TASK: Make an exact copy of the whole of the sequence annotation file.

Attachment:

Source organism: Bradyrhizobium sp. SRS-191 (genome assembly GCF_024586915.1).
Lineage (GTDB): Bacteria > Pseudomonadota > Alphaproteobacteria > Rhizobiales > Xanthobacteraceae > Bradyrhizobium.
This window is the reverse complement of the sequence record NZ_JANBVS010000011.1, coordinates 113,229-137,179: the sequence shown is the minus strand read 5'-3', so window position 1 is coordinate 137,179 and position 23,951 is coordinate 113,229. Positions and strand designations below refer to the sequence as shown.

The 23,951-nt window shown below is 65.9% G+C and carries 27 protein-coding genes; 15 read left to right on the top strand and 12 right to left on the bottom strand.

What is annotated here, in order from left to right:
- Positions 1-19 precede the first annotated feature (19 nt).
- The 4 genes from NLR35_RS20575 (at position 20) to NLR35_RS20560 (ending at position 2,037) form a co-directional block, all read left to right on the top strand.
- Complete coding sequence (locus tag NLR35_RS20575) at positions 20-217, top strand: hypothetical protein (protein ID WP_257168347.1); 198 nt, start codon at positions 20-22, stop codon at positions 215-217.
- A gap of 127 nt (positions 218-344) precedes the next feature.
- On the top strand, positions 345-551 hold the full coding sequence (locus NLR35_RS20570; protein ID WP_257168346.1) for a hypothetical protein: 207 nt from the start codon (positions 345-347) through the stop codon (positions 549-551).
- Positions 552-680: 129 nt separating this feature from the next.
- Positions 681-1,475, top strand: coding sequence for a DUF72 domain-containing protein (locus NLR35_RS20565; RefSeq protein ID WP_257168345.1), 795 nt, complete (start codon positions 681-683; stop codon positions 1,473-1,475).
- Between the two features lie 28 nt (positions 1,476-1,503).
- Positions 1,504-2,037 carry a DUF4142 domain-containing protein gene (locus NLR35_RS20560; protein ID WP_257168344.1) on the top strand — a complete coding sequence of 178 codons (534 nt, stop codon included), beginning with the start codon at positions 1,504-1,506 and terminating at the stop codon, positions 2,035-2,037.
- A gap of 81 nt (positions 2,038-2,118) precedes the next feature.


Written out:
Source organism: Bradyrhizobium sp. SRS-191 (genome assembly GCF_024586915.1).
Lineage (GTDB): Bacteria > Pseudomonadota > Alphaproteobacteria > Rhizobiales > Xanthobacteraceae > Bradyrhizobium.
This window is the reverse complement of the sequence record NZ_JANBVS010000011.1, coordinates 113,229-137,179: the sequence shown is the minus strand read 5'-3', so window position 1 is coordinate 137,179 and position 23,951 is coordinate 113,229. Positions and strand designations below refer to the sequence as shown.

The 23,951-nt window shown below is 65.9% G+C and carries 27 protein-coding genes; 15 read left to right on the top strand and 12 right to left on the bottom strand.

What is annotated here, in order from left to right:
- Positions 1-19 precede the first annotated feature (19 nt).
- The 4 genes from NLR35_RS20575 (at position 20) to NLR35_RS20560 (ending at position 2,037) form a co-directional block, all read left to right on the top strand.
- Complete coding sequence (locus tag NLR35_RS20575) at positions 20-217, top strand: hypothetical protein (protein ID WP_257168347.1); 198 nt, start codon at positions 20-22, stop codon at positions 215-217.
- A gap of 127 nt (positions 218-344) precedes the next feature.
- On the top strand, positions 345-551 hold the full coding sequence (locus NLR35_RS20570; protein ID WP_257168346.1) for a hypothetical protein: 207 nt from the start codon (positions 345-347) through the stop codon (positions 549-551).
- Positions 552-680: 129 nt separating this feature from the next.
- Positions 681-1,475, top strand: coding sequence for a DUF72 domain-containing protein (locus NLR35_RS20565; RefSeq protein ID WP_257168345.1), 795 nt, complete (start codon positions 681-683; stop codon positions 1,473-1,475).
- Between the two features lie 28 nt (positions 1,476-1,503).
- Positions 1,504-2,037 carry a DUF4142 domain-containing protein gene (locus NLR35_RS20560; protein ID WP_257168344.1) on the top strand — a complete coding sequence of 178 codons (534 nt, stop codon included), beginning with the start codon at positions 1,504-1,506 and terminating at the stop codon, positions 2,035-2,037.
- A gap of 81 nt (positions 2,038-2,118) precedes the next feature.